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What is personal data?

Personal data is a key concept in data protection. Data protection laws only apply if the data relates to a person. If data cannot be attributed to a person, then data protection rules do not need to be considered.

Article 4 no. 1 of the EU General Data Protection Regulation (GDPR) [1] defines „personal data“ as „information relating to an identified or identifiable natural person“.

The handling of personal data is primarily governed by the GDPR. Other laws containing stipulations on personal data either refer directly to the data protection laws, or they contain their own wording that is compliant with such laws, e.g. § 67 SGB X (German Social Code) (definition of social data).

Laws, regulations, and court rulings

Information about a person

Data protection covers „all information“ that directly or indirectly relates to a person. This should be interpreted loosely.

Individual information relating to persons includes, for example:

Natural person

Data is only personal if it relates to a „natural person“ in the legal sense. This means a living human being, independent of age or nationality. Data protection provisions therefore also apply for non-EU citizens.

However, there is no explicit rule for deceased persons, which means that data protection laws do not apply directly. Information about „legal entities“ (limited companies, corporations, associations, foundations, etc.) is not personal and therefore not protected by data protection laws.

Identified or identifiable persons

Data is personal only if it relates to an identified or identifiable natural person.

Additional knowledge

The key question is whether one needs to have the additional knowledge for identifying a person oneself, or if it is sufficient if somebody else has it.

The European Court of Justice decided: Data shall be considered personal if an organization „as the legal means that allow [it] to have the person identified by means of additional knowledge […]“, European Court of Justice, ruling of 19 Oct 2016, C-582/14 no. 49). „Legal means“ should be considered available if third parties can be involved who are legally required to provide information on the identity (German Federal Court of Justice, ruling of 16 May 2017, Az. VI ZR 135/13).

This means that data is considered non-personal only if an identification of the relevant person is practically impossible or prohibited by law.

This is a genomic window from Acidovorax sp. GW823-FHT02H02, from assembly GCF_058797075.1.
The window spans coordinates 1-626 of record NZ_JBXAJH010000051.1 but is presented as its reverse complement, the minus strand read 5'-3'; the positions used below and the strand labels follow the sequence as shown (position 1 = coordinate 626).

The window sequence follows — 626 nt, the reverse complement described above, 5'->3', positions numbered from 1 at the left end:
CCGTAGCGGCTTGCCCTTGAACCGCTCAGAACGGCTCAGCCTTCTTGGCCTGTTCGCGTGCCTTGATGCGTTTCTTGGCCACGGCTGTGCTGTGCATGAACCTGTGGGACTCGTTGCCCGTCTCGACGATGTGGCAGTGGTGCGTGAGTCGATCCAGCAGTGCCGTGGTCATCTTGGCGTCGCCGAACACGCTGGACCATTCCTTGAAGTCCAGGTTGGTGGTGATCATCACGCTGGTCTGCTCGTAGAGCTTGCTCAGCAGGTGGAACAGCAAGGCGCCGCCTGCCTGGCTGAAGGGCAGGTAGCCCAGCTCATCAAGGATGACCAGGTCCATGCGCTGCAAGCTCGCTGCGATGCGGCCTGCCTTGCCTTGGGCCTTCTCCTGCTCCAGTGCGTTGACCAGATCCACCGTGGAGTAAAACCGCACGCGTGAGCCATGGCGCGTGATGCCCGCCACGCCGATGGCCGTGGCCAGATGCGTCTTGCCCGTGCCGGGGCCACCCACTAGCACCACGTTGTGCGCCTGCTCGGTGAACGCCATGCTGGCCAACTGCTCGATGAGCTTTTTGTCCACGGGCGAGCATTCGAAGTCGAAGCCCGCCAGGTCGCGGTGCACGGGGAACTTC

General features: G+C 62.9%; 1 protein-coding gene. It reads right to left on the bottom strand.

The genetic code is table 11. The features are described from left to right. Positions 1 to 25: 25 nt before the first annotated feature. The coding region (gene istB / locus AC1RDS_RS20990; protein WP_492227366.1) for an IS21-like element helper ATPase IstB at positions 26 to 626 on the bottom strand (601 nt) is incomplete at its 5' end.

Example: IP addresses

The issue of additional knowledge was decided based on IP addresses by the European and the German Federal Courts of Justice.

Anonymised and pseudonymised data

If data is anonymised, then this is not considered personal data because the relevant person is neither identified nor identifiable.

This is different for pseudonymised data: Additional knowledge may enable the identification of the relevant person. If the required additional knowledge is accessible, then the data is personal and the data protection laws apply.

Special categories of personal data

This is a subcategory of personal data. „Special categories of personal data“ have stricter protections in place.


Definition according to the BDSG (old):

The pertinent definition of the term „personal data“ is found in § 3 paragraph 1 of the Federal Data Protection Act (BDSG). Other data protection laws either refer to it or repeat it more or less verbatim. According to this definition, personal data is

Important in practice

In practice, it is important that only the data of natural persons can be personal. Natural persons can be defined – somewhat colloquially – as „people of flesh and blood.“

The data of legal entities (limited companies, corporations, etc.) is therefore not covered. Only exception: The data of a „one-man limited“, a company where the owner and the manager are one and the same person, is considered the personal data of its owner/manager.

At first glance, it may seem like this makes things easier in practice. However, the opposite is true. Because it is not obvious without research whether a company is a one-man-limited, the default assumption must be that any limited company could be a one-man-limited. As a result, a customer file that contains only the data of limited companies must be considered personal data.

However, this is only true if the concerned person is identified or identifiable:

The other requirements in the BDSG for data to be considered personal, namely

are usually fulfilled and rarely need to be reviewed. „Individual information“ is all information that says something about a person – in practice nearly anything. „Personal or material circumstances“ covers anything that relates to a person, from their financial situation to their marital status and family relations.

Terms describing non-personal data

Terms describing non-personal data are anonymous data (BDSG § 3 paragraph 6) on one hand and pseudonymous data (BDSG § 3 paragraph 6 a) on the other. In terms of data protection, both anonymisation and pseudonymisation [3] ensure that a person is no longer identified or identifiable. They differ in the likelihood that identification may still happen.